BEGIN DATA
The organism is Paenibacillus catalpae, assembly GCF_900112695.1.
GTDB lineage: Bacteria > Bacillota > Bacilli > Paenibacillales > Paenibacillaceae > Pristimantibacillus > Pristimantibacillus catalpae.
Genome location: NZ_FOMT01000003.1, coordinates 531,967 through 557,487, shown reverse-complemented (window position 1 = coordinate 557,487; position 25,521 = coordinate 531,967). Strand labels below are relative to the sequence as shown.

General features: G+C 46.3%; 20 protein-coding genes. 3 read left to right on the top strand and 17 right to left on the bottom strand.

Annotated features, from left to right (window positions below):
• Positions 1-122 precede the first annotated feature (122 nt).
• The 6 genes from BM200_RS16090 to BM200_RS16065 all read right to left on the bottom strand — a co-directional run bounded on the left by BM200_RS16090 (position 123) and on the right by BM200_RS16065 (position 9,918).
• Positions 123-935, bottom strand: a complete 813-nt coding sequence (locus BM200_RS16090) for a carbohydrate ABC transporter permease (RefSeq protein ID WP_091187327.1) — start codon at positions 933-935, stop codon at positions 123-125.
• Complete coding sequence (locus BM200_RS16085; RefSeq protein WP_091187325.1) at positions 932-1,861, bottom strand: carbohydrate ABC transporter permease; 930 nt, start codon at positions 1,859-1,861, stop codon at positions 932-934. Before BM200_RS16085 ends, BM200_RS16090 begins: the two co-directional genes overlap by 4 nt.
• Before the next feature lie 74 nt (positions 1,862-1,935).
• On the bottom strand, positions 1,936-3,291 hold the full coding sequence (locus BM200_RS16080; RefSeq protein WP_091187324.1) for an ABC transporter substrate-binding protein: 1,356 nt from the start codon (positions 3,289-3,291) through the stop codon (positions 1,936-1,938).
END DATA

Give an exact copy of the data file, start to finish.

The organism is Paenibacillus catalpae, assembly GCF_900112695.1.
GTDB lineage: Bacteria > Bacillota > Bacilli > Paenibacillales > Paenibacillaceae > Pristimantibacillus > Pristimantibacillus catalpae.
Genome location: NZ_FOMT01000003.1, coordinates 531,967 through 557,487, shown reverse-complemented (window position 1 = coordinate 557,487; position 25,521 = coordinate 531,967). Strand labels below are relative to the sequence as shown.

General features: G+C 46.3%; 20 protein-coding genes. 3 read left to right on the top strand and 17 right to left on the bottom strand.

Annotated features, from left to right (window positions below):
• Positions 1-122 precede the first annotated feature (122 nt).
• The 6 genes from BM200_RS16090 to BM200_RS16065 all read right to left on the bottom strand — a co-directional run bounded on the left by BM200_RS16090 (position 123) and on the right by BM200_RS16065 (position 9,918).
• Positions 123-935, bottom strand: a complete 813-nt coding sequence (locus BM200_RS16090) for a carbohydrate ABC transporter permease (RefSeq protein ID WP_091187327.1) — start codon at positions 933-935, stop codon at positions 123-125.
• Complete coding sequence (locus BM200_RS16085; RefSeq protein WP_091187325.1) at positions 932-1,861, bottom strand: carbohydrate ABC transporter permease; 930 nt, start codon at positions 1,859-1,861, stop codon at positions 932-934. Before BM200_RS16085 ends, BM200_RS16090 begins: the two co-directional genes overlap by 4 nt.
• Before the next feature lie 74 nt (positions 1,862-1,935).
• On the bottom strand, positions 1,936-3,291 hold the full coding sequence (locus BM200_RS16080; RefSeq protein WP_091187324.1) for an ABC transporter substrate-binding protein: 1,356 nt from the start codon (positions 3,289-3,291) through the stop codon (positions 1,936-1,938).